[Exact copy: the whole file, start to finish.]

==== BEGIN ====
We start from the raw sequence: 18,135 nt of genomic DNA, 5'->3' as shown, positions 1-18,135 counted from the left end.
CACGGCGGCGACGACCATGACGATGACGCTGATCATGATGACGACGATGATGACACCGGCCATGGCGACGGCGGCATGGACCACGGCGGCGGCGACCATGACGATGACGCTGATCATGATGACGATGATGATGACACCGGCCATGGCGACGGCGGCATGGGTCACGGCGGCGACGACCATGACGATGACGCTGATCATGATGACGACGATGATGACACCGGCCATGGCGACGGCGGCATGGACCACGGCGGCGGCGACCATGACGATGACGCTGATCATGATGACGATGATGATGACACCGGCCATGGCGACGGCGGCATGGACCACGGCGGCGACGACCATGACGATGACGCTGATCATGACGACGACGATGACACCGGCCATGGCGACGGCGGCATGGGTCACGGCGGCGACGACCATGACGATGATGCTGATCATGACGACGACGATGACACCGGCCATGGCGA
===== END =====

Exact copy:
We start from the raw sequence: 18,135 nt of genomic DNA, 5'->3' as shown, positions 1-18,135 counted from the left end.
CACGGCGGCGACGACCATGACGATGACGCTGATCATGATGACGACGATGATGACACCGGCCATGGCGACGGCGGCATGGACCACGGCGGCGGCGACCATGACGATGACGCTGATCATGATGACGATGATGATGACACCGGCCATGGCGACGGCGGCATGGGTCACGGCGGCGACGACCATGACGATGACGCTGATCATGATGACGACGATGATGACACCGGCCATGGCGACGGCGGCATGGACCACGGCGGCGGCGACCATGACGATGACGCTGATCATGATGACGATGATGATGACACCGGCCATGGCGACGGCGGCATGGACCACGGCGGCGACGACCATGACGATGACGCTGATCATGACGACGACGATGACACCGGCCATGGCGACGGCGGCATGGGTCACGGCGGCGACGACCATGACGATGATGCTGATCATGACGACGACGATGACACCGGCCATGGCGA